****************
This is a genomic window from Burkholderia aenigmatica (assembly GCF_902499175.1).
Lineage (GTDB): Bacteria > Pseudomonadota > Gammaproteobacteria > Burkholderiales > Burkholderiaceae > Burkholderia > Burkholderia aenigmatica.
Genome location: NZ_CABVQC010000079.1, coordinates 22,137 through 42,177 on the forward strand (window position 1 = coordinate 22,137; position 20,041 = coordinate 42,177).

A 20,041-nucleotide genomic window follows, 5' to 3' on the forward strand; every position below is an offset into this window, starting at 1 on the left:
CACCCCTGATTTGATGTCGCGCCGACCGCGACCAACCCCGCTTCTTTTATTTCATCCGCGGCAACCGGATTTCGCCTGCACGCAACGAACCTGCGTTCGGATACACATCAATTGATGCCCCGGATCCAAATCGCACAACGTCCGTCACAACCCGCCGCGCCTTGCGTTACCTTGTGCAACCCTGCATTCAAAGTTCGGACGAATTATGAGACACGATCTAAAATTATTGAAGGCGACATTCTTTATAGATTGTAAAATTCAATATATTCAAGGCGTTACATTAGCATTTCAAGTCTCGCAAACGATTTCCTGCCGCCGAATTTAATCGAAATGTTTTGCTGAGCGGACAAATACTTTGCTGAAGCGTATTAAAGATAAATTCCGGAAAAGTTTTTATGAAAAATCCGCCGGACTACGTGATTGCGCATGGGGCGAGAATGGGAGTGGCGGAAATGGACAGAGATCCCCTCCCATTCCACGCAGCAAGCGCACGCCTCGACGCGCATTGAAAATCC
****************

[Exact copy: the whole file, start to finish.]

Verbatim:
This is a genomic window from Burkholderia aenigmatica (assembly GCF_902499175.1).
Lineage (GTDB): Bacteria > Pseudomonadota > Gammaproteobacteria > Burkholderiales > Burkholderiaceae > Burkholderia > Burkholderia aenigmatica.
Genome location: NZ_CABVQC010000079.1, coordinates 22,137 through 42,177 on the forward strand (window position 1 = coordinate 22,137; position 20,041 = coordinate 42,177).

A 20,041-nucleotide genomic window follows, 5' to 3' on the forward strand; every position below is an offset into this window, starting at 1 on the left:
CACCCCTGATTTGATGTCGCGCCGACCGCGACCAACCCCGCTTCTTTTATTTCATCCGCGGCAACCGGATTTCGCCTGCACGCAACGAACCTGCGTTCGGATACACATCAATTGATGCCCCGGATCCAAATCGCACAACGTCCGTCACAACCCGCCGCGCCTTGCGTTACCTTGTGCAACCCTGCATTCAAAGTTCGGACGAATTATGAGACACGATCTAAAATTATTGAAGGCGACATTCTTTATAGATTGTAAAATTCAATATATTCAAGGCGTTACATTAGCATTTCAAGTCTCGCAAACGATTTCCTGCCGCCGAATTTAATCGAAATGTTTTGCTGAGCGGACAAATACTTTGCTGAAGCGTATTAAAGATAAATTCCGGAAAAGTTTTTATGAAAAATCCGCCGGACTACGTGATTGCGCATGGGGCGAGAATGGGAGTGGCGGAAATGGACAGAGATCCCCTCCCATTCCACGCAGCAAGCGCACGCCTCGACGCGCATTGAAAATCC